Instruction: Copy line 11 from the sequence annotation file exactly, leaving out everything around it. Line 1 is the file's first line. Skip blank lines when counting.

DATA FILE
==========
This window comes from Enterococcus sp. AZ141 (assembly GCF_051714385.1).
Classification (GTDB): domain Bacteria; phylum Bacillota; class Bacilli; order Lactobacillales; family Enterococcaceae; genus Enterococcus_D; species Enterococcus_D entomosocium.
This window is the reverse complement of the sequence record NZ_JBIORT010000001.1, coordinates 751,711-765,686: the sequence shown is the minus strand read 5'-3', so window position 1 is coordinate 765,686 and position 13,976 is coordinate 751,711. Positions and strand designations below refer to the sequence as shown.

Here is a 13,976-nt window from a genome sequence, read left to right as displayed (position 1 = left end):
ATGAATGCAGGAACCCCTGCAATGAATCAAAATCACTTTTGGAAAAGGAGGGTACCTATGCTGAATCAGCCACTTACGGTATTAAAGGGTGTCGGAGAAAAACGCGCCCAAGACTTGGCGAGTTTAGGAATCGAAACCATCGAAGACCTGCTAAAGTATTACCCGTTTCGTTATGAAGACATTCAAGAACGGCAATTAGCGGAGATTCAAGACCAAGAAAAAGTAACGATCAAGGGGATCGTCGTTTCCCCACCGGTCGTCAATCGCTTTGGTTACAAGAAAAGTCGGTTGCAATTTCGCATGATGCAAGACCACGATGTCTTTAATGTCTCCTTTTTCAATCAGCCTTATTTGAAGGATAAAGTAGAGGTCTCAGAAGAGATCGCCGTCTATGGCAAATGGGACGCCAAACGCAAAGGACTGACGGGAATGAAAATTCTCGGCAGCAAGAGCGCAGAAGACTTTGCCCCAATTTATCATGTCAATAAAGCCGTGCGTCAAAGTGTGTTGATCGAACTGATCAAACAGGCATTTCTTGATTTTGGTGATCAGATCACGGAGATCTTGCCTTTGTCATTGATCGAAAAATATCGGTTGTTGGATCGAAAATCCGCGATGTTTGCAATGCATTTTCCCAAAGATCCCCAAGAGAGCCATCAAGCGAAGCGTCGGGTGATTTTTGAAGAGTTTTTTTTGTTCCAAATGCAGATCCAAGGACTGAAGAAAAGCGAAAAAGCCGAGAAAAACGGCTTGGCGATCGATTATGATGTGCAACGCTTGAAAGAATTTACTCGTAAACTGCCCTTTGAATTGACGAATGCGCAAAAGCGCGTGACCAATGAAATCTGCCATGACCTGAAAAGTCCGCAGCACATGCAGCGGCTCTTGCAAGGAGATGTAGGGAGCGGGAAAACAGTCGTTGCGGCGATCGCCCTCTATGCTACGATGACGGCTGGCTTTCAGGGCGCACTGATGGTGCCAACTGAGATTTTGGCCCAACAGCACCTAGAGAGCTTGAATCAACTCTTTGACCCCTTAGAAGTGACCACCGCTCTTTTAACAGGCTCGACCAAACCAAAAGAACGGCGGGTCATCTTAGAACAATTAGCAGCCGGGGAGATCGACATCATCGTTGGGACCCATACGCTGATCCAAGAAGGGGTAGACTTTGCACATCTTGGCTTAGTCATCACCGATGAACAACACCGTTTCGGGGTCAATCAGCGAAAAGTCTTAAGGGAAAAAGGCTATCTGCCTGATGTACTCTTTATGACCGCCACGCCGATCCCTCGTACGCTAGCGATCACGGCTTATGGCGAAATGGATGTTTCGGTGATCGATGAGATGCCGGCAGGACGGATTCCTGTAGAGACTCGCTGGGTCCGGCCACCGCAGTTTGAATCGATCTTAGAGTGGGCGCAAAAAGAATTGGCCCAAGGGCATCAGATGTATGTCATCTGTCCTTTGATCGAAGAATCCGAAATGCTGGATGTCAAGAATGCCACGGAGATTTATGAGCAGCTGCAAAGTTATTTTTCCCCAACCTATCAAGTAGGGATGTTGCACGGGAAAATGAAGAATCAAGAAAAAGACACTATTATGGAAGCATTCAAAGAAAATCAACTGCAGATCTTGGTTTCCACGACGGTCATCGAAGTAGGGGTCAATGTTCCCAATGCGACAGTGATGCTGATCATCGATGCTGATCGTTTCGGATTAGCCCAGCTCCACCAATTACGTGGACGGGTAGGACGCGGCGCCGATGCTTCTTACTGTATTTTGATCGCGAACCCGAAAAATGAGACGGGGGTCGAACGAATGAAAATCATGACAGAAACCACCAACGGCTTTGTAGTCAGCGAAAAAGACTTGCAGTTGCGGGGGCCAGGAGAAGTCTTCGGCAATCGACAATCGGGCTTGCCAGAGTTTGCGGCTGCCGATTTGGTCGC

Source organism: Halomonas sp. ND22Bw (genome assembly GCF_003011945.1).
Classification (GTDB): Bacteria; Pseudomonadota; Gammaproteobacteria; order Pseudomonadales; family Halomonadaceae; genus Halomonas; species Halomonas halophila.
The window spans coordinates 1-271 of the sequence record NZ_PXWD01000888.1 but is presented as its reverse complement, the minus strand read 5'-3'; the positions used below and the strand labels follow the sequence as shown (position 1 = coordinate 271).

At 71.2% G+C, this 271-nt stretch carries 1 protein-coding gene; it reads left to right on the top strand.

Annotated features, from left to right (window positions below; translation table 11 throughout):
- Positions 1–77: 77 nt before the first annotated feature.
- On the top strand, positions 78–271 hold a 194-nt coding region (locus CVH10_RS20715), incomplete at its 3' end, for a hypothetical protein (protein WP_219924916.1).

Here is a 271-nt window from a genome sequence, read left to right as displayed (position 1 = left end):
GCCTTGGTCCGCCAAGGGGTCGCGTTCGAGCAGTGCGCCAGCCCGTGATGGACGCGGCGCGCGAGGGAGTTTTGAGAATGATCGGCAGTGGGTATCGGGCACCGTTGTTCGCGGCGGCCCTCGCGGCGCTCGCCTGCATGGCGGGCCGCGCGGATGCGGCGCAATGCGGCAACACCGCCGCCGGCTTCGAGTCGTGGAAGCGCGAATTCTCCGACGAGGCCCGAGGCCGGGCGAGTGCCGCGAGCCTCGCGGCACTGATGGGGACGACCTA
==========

- Positions 1–77: 77 nt before the first annotated feature.